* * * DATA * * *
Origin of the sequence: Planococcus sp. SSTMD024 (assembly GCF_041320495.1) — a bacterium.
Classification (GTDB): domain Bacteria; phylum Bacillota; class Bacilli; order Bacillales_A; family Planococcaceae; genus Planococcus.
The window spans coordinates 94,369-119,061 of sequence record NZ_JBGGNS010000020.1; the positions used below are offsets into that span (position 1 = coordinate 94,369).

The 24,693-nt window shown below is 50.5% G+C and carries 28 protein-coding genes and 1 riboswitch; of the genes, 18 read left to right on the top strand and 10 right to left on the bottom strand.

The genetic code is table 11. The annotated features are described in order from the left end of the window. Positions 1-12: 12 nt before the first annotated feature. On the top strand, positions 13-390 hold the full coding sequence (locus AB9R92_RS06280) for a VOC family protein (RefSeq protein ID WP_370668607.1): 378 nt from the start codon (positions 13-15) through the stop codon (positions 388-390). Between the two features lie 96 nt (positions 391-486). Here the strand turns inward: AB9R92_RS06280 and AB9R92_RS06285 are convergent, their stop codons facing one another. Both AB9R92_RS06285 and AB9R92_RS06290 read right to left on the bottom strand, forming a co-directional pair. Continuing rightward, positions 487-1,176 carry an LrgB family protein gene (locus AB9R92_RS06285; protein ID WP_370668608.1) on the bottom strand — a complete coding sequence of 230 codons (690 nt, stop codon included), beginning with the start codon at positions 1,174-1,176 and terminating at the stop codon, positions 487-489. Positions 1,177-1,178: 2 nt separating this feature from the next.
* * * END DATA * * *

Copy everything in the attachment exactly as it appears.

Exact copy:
Origin of the sequence: Planococcus sp. SSTMD024 (assembly GCF_041320495.1) — a bacterium.
Classification (GTDB): domain Bacteria; phylum Bacillota; class Bacilli; order Bacillales_A; family Planococcaceae; genus Planococcus.
The window spans coordinates 94,369-119,061 of sequence record NZ_JBGGNS010000020.1; the positions used below are offsets into that span (position 1 = coordinate 94,369).

The 24,693-nt window shown below is 50.5% G+C and carries 28 protein-coding genes and 1 riboswitch; of the genes, 18 read left to right on the top strand and 10 right to left on the bottom strand.

The genetic code is table 11. The annotated features are described in order from the left end of the window. Positions 1-12: 12 nt before the first annotated feature. On the top strand, positions 13-390 hold the full coding sequence (locus AB9R92_RS06280) for a VOC family protein (RefSeq protein ID WP_370668607.1): 378 nt from the start codon (positions 13-15) through the stop codon (positions 388-390). Between the two features lie 96 nt (positions 391-486). Here the strand turns inward: AB9R92_RS06280 and AB9R92_RS06285 are convergent, their stop codons facing one another. Both AB9R92_RS06285 and AB9R92_RS06290 read right to left on the bottom strand, forming a co-directional pair. Continuing rightward, positions 487-1,176 carry an LrgB family protein gene (locus AB9R92_RS06285; protein ID WP_370668608.1) on the bottom strand — a complete coding sequence of 230 codons (690 nt, stop codon included), beginning with the start codon at positions 1,174-1,176 and terminating at the stop codon, positions 487-489. Positions 1,177-1,178: 2 nt separating this feature from the next.